Four Things Banks Can Learn From PayPal
If one were to look closely at PayPal’s success story, from its early outset through its monumental growth, there are two areas where their business model has excelled in delivering big ROIs. First, the e-commerce giant has been driving product portfolio development closely aligned with evolving needs of customers. Second, the company places strong emphasis on tapping new growth opportunities in latest technologies and emerging markets to balance downward pressure on margins and fees.
Incidentally, the 2013 World Payments Report also highlights these two approaches as key drivers for banks and financial services providers, if they are to gain a competitive edge in the fast evolving payments market. So what lessons can the banking industry draw from PayPal? What insights and knowledge can banks derive from the company’s steady pace of growth to redefine their approach to truly differentiate themselves? Let’s take a look at four aspects:
- Get it Right on Innovation: Since its acquisition by eBay in 2002, PayPal has been at the forefront of innovation in consumer-to-consumer online payment services. The company’s Innovation Center in New York demonstrates mobile app pilots and emerging technology to simplify shopping experience for users, bringing user preferences closer to mobile app design.
- Choice and Convenience for Users: The ease and convenience of payment along with a plethora of choices for consumers is yet another harbinger of PayPal’s success story. Right from simple steps to registration, highly secure foreign currency transactions, to easy access to payment mechanisms, the company delivers on improved customer experience. For example, the new shipping with United Parcel Service (UPS) service allows users the convenience to create and print a shipping label to ship their items.
- Take Security Seriously: While it’s true that no company today is immune to security exploits, the anti-fraud team at PayPal takes a proactive approach to counter persistent attacks on users and networks – ranging from data theft to phishing attacks. The online payment provider works closely with the FBI and other law enforcement agencies to help reduce identity thefts using sophisticated risk models and advanced encryption techniques. This is one of the reasons why the company has managed to stay ahead of the curve in the Person-to-Person (P2P) payments market, where many similar providers have failed to prevent targeted security attacks.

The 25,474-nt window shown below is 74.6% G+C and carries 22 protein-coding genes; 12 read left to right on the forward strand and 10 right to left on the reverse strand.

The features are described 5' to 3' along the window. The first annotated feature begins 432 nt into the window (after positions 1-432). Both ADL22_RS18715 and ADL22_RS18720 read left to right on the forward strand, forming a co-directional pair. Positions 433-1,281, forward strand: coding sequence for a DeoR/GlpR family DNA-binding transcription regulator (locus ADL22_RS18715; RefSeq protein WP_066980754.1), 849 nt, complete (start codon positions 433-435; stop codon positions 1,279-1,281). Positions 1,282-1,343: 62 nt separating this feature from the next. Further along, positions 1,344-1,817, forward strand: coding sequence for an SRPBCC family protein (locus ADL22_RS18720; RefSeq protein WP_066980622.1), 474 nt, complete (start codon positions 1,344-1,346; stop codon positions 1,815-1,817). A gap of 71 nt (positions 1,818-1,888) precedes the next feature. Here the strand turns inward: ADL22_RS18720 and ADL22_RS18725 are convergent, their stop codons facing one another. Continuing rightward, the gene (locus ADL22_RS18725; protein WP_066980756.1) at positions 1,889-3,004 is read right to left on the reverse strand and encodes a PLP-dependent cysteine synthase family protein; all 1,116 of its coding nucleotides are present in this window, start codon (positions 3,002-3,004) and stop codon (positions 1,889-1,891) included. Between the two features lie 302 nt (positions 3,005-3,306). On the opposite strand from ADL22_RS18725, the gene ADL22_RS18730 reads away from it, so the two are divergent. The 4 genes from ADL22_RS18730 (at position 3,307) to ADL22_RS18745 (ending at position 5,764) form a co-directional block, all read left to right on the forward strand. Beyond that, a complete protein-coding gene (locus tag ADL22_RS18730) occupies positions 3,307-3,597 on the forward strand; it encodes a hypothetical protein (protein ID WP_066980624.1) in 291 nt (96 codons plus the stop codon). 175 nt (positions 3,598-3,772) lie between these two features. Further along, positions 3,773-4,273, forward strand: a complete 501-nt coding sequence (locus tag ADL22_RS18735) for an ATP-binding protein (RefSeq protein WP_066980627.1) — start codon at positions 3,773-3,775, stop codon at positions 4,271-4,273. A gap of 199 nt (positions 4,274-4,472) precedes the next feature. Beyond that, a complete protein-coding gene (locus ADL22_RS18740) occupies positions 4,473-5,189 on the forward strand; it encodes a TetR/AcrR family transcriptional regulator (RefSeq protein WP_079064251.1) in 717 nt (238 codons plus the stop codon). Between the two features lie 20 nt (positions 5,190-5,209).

- Invest in New Technologies: Another key takeaway for financial services providers from PayPal’s business model is to be able to do just enough to keep pace with technology. PayPal started with an online model and then expanded to Mobile to tap into the mobile payments business. More recently, the company is placing bigger bets on the retail Mobile Point of Sale (POS) technology, with its wallet app that allows users to make digital transactions at POS terminals. In May 2013, PayPal released the PayPal mobile SDK for Android in the US.
Changing customer expectations and shrinking profit margins are forcing banks to strengthen their focus on innovation and achieve customer-centricity to truly differentiate themselves. Some banks are already taking a leaf out of PayPal’s book and looking at innovation and customer focus as a strategic differentiator in the payments business. For example, clearXchange is one such P2P payment network in the U.S. where three major banks – JPMorgan Chase, Bank of America and Wells Fargo & Co. – have collaborated to create a new P2P cash transfer product, which allows users to transfer funds through a web-based system. Another such payment provider is Paylib, where three banks in France have launched a web-based payment system that allows users to make payments using login details and password instead of having to enter their credit or debit card details.
While these developments are undoubtedly driving a shift in the mindset of major banks, it’s time they make swift efforts to leverage new technologies and improve customer experience, without compromising security and compliance.